A Solvent Extraction Design for the Selective Separation of Cadmium, Nickel, and Cobalt from Spent Rechargeable Ni-Cd Batteries

Document Type : Research Article


Department of Chemistry, Faculty of Science, The University of Zanjan, Zanjan, I.R. IRAN


The hydrochloric acid leaching of cadmium, nickel, and cobalt from the dismantled powder of spent rechargeable nickel-cadmium batteries was optimized by the response surface methodology. The optimized parameters included HCl concentration, powder mass, temperature, and solid/solution contact time. The optimal values were 100 mL of 2.6 M HCl, 4.4 g of powder, temperature 48.6 °C, and time 3.19 h. The concentrations of Cd, Ni, and Co in the leach solution were 13500, 12150, and 900 mg/L, respectively. The designed process involved a two-step solvent extraction/back-extraction procedure using 0.5 mol/L trioctylamine (TOA) in dichloromethane as the organic phase. The first step consisted of four successive extraction experiments of the metals from the aqueous phase into the organic phase. The results of this step showed that 92.7% of cadmium and 26.7% of cobalt are extracted into the organic phase. In contrast, nickel ions remain quantitatively in the source phase. The different stability of the anionic chloride complexes of cadmium and cobalt leads to different extractability of these metals. By employing an appropriate back-extraction procedure a selective separation of these ions was achieved. The extracted Cd(II) and Co(II) ion pairs (i.e. [TOAH+][MCl¯3], M is Cd or Co) were back-extracted into the stripping phase by using ammonia solutions as a suitable complexing reagent for these metal ions. Selective back-extraction of cadmium (86.3%) from the organic phase by using 0.5 M NH3 solution has resulted. The second step included five consecutive extraction experiments on the raffinate of the preceding step. The total extraction of cobalt into the accumulated organic phase reached 83.0%. Efficient recovery of the extracted cobalt (79.3%) was obtained by a single back-extraction experiment using 7 M NH3. The investigated design allows for improving Ni/Co ratio from 13.9 in the starting aqueous solution to 106 in the ultimate raffinate.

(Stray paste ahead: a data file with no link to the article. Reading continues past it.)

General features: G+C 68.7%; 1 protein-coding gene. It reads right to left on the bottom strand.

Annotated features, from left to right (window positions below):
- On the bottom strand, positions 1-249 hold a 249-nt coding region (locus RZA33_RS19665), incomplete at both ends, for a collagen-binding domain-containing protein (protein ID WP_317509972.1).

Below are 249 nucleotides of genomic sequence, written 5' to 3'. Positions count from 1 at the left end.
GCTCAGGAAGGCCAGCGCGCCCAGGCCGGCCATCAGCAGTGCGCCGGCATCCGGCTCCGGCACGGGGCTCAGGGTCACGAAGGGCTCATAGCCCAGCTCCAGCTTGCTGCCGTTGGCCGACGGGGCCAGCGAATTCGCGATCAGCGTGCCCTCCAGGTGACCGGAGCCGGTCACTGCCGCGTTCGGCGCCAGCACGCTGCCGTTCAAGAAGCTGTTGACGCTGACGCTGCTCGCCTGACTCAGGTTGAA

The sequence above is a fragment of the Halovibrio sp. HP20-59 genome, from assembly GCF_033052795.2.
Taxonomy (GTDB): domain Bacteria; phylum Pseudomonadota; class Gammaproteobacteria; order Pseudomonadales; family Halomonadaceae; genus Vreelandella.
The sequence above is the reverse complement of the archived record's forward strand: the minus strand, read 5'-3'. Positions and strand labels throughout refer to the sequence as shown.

Main Subjects

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